So yeah, asides from the Universal and Balderston parallels I mentioned earlier, we had the castle in the first episode actually ‘played’ by the exact same castle that F.W. Murnau shot his 1922 Nosferatu variant of the story in. There’s a wonderful moment in the first episode, where Harker runs into the full on ‘younged up’ version of Dracula which is absolutely an obvious homage to the ‘animal predator’ version of Christopher Lee’s wonderful portrayal from the Hammer Dracula movies... red contact lenses too (or some CGI trickery).
My stand out favourites, among other things you may or may not have caught, were the opening of the second episode being an homage to The Beast With Five Fingers, a version of Vincent Price’s sunglasses from the AIP movie version of Tomb Of Ligeia and a blue version of the carpet pattern from Kubrick’s adaptation of The Shining adorning Dr. Seward’s wallpaper. My favourite one of all, though, was the hospital room Dr. Helsing is a patient in during episode three... AD/072... being a less than subtle reference to my all-time favourite Hammer Dracula movie, Dracula AD 1972. Wonderful stuff.
it was perhaps less than wonderful to see the guy fro the annoying Cineworld campaign show up as the Texan, Quincey, from the novel but... I guess it’s good that he’s getting work in the business and I wish him well. However, the supporting cast of loads of modern character actors that you never really remember the names of was also superb and there were even some ironic vampire names amongst the supporting characters too (cough... Lord Ruthven... cough).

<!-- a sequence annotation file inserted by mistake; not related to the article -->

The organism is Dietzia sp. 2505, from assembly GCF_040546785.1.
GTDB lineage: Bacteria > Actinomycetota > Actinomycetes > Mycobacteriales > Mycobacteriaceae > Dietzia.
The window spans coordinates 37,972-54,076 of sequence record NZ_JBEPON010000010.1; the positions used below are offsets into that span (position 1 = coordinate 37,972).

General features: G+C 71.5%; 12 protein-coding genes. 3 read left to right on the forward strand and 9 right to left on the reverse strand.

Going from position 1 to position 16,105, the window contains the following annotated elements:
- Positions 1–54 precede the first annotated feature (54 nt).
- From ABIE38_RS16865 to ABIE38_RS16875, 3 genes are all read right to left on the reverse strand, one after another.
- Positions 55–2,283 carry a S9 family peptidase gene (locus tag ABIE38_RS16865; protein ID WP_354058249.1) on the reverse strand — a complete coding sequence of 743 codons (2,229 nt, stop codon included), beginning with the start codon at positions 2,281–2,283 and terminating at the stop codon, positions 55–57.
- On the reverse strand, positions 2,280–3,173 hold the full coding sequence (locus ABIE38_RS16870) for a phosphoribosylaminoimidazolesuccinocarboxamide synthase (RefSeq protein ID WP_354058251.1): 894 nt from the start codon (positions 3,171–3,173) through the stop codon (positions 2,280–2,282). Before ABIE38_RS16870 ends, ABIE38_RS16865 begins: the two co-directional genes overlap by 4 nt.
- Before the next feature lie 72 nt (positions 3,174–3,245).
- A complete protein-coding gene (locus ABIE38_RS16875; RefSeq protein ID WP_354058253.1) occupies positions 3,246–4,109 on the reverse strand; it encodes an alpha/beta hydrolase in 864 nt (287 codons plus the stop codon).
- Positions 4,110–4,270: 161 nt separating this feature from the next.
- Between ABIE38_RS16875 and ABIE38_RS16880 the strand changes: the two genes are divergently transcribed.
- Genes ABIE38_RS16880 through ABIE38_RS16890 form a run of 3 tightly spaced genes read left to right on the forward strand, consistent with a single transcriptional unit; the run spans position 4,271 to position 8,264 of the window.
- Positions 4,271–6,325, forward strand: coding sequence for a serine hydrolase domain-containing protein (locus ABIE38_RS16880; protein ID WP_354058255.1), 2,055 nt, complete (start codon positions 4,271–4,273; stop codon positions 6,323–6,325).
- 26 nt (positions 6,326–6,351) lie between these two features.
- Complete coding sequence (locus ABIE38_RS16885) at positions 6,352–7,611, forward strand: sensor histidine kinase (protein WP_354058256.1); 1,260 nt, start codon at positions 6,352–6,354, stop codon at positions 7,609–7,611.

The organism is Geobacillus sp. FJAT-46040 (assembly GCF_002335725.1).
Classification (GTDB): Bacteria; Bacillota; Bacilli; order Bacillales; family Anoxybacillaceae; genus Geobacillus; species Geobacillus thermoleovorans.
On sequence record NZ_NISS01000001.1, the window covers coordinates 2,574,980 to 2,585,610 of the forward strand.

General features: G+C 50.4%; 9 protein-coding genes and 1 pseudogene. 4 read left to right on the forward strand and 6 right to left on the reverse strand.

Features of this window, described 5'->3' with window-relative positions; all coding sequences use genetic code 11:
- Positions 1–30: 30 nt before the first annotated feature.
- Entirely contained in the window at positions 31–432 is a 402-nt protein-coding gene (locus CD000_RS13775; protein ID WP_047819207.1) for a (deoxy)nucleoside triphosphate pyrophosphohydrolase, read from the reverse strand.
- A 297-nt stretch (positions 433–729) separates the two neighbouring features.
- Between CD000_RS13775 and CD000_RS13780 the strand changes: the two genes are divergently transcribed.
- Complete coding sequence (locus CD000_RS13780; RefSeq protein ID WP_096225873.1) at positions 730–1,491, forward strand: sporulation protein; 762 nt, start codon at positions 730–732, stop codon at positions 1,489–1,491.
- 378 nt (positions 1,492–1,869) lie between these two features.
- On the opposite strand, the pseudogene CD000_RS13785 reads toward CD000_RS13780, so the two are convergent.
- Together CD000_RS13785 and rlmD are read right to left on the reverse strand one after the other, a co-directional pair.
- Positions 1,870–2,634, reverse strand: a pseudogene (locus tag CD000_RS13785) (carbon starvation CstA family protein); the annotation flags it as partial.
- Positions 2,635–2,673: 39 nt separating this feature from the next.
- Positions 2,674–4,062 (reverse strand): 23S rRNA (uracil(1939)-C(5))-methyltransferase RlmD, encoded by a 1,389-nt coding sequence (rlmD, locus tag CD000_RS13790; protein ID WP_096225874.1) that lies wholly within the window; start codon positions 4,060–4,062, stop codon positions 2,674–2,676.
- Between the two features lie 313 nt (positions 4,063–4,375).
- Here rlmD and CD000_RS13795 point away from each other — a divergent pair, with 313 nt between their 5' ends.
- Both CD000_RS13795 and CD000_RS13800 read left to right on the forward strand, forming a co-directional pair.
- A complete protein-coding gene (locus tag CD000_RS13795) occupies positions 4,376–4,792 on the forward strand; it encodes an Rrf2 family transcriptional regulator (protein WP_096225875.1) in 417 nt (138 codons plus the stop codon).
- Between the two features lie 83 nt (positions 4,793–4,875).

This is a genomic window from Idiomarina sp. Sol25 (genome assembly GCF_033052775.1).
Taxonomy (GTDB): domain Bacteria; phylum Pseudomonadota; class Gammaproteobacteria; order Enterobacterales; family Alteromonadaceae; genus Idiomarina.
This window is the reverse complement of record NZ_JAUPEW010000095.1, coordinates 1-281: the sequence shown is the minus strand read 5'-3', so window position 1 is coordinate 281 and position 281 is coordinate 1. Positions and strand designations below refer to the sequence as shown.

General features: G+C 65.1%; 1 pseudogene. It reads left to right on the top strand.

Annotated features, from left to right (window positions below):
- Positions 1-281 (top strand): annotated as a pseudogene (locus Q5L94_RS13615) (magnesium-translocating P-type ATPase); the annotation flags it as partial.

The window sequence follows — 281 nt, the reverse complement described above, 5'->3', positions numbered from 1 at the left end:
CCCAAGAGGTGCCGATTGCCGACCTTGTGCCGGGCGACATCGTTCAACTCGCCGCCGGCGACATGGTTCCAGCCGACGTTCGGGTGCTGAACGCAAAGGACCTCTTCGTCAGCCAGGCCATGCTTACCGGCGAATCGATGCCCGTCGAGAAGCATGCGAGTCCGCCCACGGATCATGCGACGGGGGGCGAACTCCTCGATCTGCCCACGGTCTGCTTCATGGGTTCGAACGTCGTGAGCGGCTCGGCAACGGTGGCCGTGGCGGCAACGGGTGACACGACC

Finally... and I know some people had a problem with it... but I also loved the ending. Not just the sacrificial romantic sentiment but also the way it was shot... which was an absolute dead steal from the movie version of The Final Programme (reviewed here) which is one of my favourite movies of one of my favourite literary heroes. It almost even kind of made sense at this point because this version of Dracula, transposed to modern times, was beginning to get a little more like Michael Moorcock’s Jerry Cornelius character as the show progressed to its conclusion so, I’m absolutely convinced that Moffat and Gatiss would do something interesting with that character, should Moorcock ever give his blessing.
The only flaw I could find in the production... asides from Agatha’s floating dead body still being visible and 'out of time' in the shot as Dracula leaves his underwater coffin at the end of the second episode... was the fact that, at the end of the first episode... Mina definitely invites ‘Johnny’ into the chamber, specifically by name... and not Dracula. It could be argued, perhaps, that since Dracula was, quite literally, wearing Harker’s face at this point that he was also, in fact, Harker but I think that’s pushing it a bit. Still, there could be a case to be made so let’s just sweep that little slip up under the bloodstains and enjoy the production for what it is.
And that’s me done with the new Dracula. Absolutely loved it for many reasons and I’ll definitely be picking up the score CD at the end of January and the Blu Ray in a month or two. A solid and interesting effort and a worthy and blisteringly entertaining addition to the vast array of cinematic and television Dracula’s of the last 100 years. Beautiful work.